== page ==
Part 8: Religious, Secular, Spiritual Diversity in Student Affairs in Higher Education

Discussing the intersection of career and heritage.

In retrospect, it makes sense that I am pursuing a PhD in Student Affairs in Higher Education (SAHE). After completing my Master’s degree in Diplomacy and International, I worked in finance at another Fortune 500 company for a few years before becoming a full-time student in the SAHE PhD program in the Department of Educational Leadership.

Throughout my time in the private and public sector, I constantly found myself educating those around me on issues of cultural consciousness, diversity and inclusion. Reflecting on my lived experiences through my bachelor’s and master’s programs, I decided to pursue a PhD to contribute to the knowledge base in the field with the intention to understand how students’ religio-cultural upbringings and general worldviews shape their experiences, concerns, and needs in the context of higher education—and what systemic changes need to occur in higher education in response.

However, pursuing a PhD has not meant that the societal stigmas or stereotypes subsided. To the contrary, the racial and sexist aggression has in many ways intensified. I give thanks for my Miri-Piri warrior ethic of resilience, cultural and cross-cultural mentors, and a strong support system of family- friends, both of origin and chosen, who have helped empower me to overcome, to strive to reach my full potential, and do so with great pride in my APIDA identity.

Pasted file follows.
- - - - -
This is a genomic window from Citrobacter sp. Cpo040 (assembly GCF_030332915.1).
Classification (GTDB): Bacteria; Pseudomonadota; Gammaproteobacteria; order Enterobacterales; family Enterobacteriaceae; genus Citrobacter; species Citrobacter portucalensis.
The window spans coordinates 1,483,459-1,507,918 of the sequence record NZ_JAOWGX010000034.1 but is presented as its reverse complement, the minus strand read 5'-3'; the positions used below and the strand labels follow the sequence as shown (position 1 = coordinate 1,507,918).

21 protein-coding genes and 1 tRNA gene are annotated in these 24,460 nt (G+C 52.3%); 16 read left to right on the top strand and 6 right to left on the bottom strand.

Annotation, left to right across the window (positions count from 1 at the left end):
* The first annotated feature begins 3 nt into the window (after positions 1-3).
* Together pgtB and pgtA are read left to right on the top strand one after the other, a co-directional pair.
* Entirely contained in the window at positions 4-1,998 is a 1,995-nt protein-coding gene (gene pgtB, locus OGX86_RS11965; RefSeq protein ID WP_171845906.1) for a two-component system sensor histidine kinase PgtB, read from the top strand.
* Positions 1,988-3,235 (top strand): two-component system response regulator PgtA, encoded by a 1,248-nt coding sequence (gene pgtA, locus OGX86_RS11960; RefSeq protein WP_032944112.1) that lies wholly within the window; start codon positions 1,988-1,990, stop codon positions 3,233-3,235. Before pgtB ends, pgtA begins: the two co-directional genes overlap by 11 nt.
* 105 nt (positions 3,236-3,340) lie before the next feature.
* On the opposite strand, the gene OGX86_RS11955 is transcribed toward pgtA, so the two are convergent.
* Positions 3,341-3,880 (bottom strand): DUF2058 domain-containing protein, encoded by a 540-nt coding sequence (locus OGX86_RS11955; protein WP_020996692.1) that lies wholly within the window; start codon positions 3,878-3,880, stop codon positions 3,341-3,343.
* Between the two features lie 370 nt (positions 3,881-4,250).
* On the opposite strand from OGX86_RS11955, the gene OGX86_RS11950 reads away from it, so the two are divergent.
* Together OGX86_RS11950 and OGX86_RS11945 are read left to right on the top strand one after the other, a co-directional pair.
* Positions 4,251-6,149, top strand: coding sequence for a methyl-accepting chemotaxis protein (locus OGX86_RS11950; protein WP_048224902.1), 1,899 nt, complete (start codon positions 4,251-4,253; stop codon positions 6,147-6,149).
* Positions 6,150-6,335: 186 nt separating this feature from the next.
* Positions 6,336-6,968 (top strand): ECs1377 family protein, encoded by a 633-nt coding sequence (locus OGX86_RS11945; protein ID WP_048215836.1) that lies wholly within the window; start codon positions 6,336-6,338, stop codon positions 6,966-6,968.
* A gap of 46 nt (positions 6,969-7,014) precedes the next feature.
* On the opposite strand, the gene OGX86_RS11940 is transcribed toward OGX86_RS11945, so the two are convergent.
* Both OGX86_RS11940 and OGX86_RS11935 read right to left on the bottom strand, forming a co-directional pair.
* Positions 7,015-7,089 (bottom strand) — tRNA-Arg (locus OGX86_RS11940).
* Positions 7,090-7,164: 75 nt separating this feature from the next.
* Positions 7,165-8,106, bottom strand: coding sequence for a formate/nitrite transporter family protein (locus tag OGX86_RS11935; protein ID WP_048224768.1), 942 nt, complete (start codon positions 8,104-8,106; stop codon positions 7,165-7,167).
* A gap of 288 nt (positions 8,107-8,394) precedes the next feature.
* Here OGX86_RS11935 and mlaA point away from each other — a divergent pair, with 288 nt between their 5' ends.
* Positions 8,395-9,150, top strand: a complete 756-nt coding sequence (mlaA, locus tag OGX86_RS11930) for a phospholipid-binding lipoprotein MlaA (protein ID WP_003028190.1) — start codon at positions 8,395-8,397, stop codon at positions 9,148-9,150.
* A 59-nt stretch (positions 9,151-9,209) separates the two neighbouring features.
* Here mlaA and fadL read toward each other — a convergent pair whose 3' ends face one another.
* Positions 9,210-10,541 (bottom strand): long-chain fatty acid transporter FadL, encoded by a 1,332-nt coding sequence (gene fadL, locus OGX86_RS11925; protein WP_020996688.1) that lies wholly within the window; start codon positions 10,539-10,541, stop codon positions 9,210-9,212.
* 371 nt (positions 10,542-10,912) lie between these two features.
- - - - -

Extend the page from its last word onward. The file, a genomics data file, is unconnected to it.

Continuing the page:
Deciding a career path is not necessarily linear. No matter where you are in your journey at Miami as an undergraduate student in determining your career path, I encourage you to make time for self-reflection on your academic and professional experiences at the intersection of your APIDA cultural socialization. It will help you to understand your values and decision making process in determining where you blaze your trail next. Keep a journal where you note your challenges each semester, note how you confront those challenges, how they make you feel, the actions they prompt you to take.

I’ve learned that “taking over the world” isn’t just for elected officials or historical APIDA icons. My cross-cultural mentor, an African-American English professor at my alma-mater shared the secret to taking over the world with me a while back, and I’ll share it with you in this blog, “We take over the world one person, one heart at a time.” It is my hope that my teaching, research, and service in higher education will empower students to be themselves and “take over the world” as well.

Simran Kaur-Colbert

This post concludes our series. Thank you for reading!